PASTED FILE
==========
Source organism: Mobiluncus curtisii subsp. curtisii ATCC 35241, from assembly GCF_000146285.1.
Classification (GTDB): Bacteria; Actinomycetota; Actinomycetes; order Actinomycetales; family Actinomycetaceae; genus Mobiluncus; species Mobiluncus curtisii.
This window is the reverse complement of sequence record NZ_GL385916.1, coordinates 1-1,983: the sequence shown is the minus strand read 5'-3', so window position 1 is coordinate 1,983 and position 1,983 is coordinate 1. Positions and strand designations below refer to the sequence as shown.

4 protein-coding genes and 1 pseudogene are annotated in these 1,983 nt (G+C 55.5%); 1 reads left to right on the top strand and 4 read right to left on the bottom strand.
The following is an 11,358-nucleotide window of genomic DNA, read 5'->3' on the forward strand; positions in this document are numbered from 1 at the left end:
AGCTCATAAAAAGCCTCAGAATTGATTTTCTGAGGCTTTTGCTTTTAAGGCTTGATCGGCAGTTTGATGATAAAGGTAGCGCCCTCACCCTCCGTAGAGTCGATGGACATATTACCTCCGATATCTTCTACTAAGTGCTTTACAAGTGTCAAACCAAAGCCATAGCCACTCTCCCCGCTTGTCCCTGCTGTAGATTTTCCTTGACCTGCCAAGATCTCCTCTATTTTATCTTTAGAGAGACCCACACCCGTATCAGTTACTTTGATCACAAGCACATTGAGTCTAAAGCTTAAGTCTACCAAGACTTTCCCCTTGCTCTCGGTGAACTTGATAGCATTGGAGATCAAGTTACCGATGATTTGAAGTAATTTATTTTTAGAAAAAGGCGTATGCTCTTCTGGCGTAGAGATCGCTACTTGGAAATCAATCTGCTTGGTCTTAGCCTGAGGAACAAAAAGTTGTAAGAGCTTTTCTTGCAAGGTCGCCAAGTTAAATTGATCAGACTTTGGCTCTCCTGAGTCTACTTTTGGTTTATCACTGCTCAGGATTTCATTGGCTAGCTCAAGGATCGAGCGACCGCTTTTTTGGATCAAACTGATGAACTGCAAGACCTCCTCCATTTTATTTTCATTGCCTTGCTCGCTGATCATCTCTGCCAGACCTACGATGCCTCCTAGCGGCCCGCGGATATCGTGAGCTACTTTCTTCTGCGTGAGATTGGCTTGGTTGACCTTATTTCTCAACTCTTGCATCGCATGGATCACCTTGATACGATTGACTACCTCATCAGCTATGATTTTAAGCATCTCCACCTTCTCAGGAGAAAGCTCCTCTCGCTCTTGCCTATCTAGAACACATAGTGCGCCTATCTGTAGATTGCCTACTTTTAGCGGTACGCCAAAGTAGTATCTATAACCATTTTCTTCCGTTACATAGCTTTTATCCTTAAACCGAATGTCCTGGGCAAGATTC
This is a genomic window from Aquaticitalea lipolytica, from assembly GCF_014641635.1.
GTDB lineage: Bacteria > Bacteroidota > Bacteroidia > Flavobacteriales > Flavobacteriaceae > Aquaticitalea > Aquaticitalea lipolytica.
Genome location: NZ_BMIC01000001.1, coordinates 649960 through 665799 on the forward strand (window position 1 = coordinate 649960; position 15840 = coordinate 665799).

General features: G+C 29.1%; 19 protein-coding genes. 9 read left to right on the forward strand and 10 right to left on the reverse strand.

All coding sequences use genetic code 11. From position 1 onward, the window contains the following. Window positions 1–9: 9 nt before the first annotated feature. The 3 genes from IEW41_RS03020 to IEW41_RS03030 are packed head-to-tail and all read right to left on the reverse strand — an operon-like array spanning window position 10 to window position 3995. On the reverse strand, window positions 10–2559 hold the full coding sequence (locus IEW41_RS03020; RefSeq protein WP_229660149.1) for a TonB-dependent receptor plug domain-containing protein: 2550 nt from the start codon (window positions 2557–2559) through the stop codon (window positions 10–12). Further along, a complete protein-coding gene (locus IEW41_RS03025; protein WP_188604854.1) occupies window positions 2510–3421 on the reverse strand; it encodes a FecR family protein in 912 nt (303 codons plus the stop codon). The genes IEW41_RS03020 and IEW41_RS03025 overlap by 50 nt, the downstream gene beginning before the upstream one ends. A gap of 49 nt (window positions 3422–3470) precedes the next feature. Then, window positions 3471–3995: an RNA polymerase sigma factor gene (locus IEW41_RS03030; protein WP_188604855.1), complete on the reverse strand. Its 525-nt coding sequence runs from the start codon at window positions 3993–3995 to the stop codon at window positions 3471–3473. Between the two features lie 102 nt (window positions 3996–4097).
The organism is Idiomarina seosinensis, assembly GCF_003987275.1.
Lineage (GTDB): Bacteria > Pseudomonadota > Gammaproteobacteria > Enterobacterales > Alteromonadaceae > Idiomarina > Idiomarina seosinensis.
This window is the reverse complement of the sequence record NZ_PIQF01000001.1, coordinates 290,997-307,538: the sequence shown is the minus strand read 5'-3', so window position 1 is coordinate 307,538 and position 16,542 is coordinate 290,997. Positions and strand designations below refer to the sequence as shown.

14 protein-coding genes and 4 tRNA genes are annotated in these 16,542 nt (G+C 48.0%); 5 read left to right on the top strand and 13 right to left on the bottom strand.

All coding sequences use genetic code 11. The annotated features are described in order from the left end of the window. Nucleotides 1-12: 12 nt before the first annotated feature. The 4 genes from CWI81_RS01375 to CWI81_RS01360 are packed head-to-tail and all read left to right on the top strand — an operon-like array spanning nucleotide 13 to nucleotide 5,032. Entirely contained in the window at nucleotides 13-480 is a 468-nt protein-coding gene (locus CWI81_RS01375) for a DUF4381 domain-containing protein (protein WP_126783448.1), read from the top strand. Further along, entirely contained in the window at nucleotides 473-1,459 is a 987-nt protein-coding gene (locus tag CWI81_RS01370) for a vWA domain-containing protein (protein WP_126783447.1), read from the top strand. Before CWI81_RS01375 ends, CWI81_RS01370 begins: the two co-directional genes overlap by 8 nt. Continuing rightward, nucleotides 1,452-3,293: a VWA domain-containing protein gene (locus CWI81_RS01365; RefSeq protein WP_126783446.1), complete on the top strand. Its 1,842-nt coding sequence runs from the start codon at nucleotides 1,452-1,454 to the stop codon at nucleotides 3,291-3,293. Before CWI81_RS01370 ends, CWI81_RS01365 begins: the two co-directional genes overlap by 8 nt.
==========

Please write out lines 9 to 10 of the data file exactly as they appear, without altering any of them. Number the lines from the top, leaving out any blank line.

Genome location: NZ_BMIC01000001.1, coordinates 649960 through 665799 on the forward strand (window position 1 = coordinate 649960; position 15840 = coordinate 665799).

General features: G+C 29.1%; 19 protein-coding genes. 9 read left to right on the forward strand and 10 right to left on the reverse strand.